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Every One of Us
Ray Anderson
Every One of Us
Genre: Jazz
  •  Track Listings (7) - Disc #1


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CD Details

All Artists: Ray Anderson
Title: Every One of Us
Members Wishing: 1
Total Copies: 0
Label: Gramavision
Release Date: 9/15/1992
Genre: Jazz
Styles: Avant Garde & Free Jazz, Modern Postbebop, Bebop
Number of Discs: 1
SwapaCD Credits: 1
UPC: 798387947123

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CD Reviews

An American Master
Richard Kuntzelman | Kalispell, MT | 06/20/2006
(4 out of 5 stars)

"Chicago born trombonist Ray Anderson's fourth solo album, "Every One of Us," features seven tracks of semi-obscure standards and creative original compositions. Clearly a project made early in his career, Anderson's improvisation is occasionally unfocused, but overall it is unmistakably the work of an emerging talent that with maturity and experience will easily rise to be one of the great trombone masters of the early 21st century.

For five straight years, Ray Anderson was named best trombonist in the Down Beat Magazine Critics Poll and declared "the most exciting slide brass player of his generation" by the Penguin Guide to Jazz on CD. In this particular venture, Ray Anderson simultaneously displays youthful vigor and seasoned grace that is uncommon in such a young player. He is a technically crazy trombonist with an amazing range who possesses a mastery of multiphonics and makes use of a deliciously inventive plunger technique.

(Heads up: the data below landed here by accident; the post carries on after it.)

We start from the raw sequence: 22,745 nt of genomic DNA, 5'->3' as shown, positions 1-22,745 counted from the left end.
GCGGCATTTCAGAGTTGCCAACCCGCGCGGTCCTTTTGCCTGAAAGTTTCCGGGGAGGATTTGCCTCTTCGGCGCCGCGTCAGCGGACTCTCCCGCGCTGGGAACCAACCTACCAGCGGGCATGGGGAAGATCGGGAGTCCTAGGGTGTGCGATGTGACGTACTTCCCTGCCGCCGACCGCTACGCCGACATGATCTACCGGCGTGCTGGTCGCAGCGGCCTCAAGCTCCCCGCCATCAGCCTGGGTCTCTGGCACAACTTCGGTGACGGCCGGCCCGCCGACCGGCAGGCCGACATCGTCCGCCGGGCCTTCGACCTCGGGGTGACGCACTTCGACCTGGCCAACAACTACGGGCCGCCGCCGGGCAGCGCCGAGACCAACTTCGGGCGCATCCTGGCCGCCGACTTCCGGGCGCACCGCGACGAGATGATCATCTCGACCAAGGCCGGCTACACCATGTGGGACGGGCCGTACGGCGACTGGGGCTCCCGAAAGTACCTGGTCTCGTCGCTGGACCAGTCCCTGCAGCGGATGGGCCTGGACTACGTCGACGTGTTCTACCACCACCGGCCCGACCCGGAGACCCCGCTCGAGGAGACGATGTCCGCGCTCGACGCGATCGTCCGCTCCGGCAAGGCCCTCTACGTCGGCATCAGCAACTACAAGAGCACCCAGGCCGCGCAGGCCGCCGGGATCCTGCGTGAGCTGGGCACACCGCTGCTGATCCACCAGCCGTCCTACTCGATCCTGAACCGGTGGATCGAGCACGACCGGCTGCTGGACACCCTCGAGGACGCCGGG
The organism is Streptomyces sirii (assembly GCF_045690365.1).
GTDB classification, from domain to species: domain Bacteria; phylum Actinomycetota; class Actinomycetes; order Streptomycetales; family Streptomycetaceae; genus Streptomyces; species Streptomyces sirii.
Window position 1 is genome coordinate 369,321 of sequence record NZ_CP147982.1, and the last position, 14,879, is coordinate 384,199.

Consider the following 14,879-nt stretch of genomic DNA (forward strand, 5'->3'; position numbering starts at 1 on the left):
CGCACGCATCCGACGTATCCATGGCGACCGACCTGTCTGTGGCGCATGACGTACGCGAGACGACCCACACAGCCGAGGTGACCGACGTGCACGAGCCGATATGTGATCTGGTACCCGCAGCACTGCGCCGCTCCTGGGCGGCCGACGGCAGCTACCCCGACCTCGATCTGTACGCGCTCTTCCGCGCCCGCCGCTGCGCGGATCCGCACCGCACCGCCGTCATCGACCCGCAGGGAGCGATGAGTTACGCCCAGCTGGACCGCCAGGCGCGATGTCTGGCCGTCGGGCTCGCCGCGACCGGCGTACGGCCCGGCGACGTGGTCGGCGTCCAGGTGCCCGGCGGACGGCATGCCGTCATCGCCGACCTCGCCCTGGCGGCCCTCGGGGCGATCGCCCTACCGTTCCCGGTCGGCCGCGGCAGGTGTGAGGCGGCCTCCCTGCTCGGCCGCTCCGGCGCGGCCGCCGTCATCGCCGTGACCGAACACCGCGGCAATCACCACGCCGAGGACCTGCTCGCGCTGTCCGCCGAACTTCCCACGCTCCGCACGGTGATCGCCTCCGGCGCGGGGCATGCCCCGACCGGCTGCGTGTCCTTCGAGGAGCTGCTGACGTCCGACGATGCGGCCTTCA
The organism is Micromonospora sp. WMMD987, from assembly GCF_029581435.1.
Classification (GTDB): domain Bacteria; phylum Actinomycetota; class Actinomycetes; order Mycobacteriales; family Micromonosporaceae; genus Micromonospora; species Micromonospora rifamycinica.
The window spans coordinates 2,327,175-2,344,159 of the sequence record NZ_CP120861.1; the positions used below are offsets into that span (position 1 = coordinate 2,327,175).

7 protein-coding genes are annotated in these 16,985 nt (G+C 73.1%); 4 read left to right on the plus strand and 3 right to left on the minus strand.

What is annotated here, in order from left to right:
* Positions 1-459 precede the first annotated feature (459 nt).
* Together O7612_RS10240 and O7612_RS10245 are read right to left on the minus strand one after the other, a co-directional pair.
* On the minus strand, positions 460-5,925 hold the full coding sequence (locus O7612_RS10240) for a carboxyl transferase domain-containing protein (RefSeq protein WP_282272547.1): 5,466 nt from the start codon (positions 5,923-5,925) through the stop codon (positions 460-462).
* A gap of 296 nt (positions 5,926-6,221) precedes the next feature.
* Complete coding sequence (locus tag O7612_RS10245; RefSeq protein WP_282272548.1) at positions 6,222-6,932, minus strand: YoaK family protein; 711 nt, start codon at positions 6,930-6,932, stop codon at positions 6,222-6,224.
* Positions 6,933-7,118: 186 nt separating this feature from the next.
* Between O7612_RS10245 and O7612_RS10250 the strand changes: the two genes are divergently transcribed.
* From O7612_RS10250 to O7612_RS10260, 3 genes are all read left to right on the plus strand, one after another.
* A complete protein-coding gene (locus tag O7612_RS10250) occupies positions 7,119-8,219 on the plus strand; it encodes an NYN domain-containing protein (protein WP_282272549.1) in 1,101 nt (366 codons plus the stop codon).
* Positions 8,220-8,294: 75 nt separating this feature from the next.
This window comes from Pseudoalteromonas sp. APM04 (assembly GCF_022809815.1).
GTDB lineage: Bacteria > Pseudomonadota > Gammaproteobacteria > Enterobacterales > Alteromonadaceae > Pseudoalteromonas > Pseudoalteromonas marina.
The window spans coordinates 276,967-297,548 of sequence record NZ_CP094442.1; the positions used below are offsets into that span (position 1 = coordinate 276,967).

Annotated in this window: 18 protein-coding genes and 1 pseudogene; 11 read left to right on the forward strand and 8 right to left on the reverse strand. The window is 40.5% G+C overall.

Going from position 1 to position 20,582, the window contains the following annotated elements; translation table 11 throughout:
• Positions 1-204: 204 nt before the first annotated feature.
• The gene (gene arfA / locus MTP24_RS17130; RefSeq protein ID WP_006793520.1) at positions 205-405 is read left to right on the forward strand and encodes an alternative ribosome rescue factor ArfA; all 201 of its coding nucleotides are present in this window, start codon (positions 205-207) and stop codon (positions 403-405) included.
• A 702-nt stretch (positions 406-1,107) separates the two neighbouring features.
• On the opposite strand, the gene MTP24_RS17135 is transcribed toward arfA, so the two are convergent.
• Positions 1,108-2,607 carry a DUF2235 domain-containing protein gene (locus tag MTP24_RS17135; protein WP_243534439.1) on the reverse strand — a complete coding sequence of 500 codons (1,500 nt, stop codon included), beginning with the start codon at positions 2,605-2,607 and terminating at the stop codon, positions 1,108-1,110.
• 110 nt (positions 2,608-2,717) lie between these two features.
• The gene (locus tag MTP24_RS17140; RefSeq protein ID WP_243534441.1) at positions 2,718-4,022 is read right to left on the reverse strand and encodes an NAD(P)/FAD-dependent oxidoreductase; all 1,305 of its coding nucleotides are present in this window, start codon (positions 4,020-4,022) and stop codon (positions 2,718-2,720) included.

The trio containing Simon Nabatov on Piano, Charlie Haden on Double Bass and drummer Ed Blackwell backs up Ray Anderson and pairs four highly compatible musical personalities. The interchange and collaboration shows a musical communication that can only come from a deep mutual respect for each other's musical talents.

"Every One of Us" displays a wide mastery of Anderson's musical technique from the rock fusion sounds of "Funkallific" and "Kinda Garnerish" to surprisingly emotional ballads. "Brother Can you Spare a Dime" features horn playing and singing in a tuneful, emotional rendition that captures the essence of this depression-era anthem. Anderson also successfully pays tribute to jazz giants who so greatly influenced his style. Wayne Shorter's "Lady Day" and the epic "Dear Lord" from the John Coltrane repertoire are both presented with finesse and delicacy.

Occasionally silly, Ray Anderson's range, skill and raw power make "Every One of Us" an album that should be included in any jazz aficionado's collection.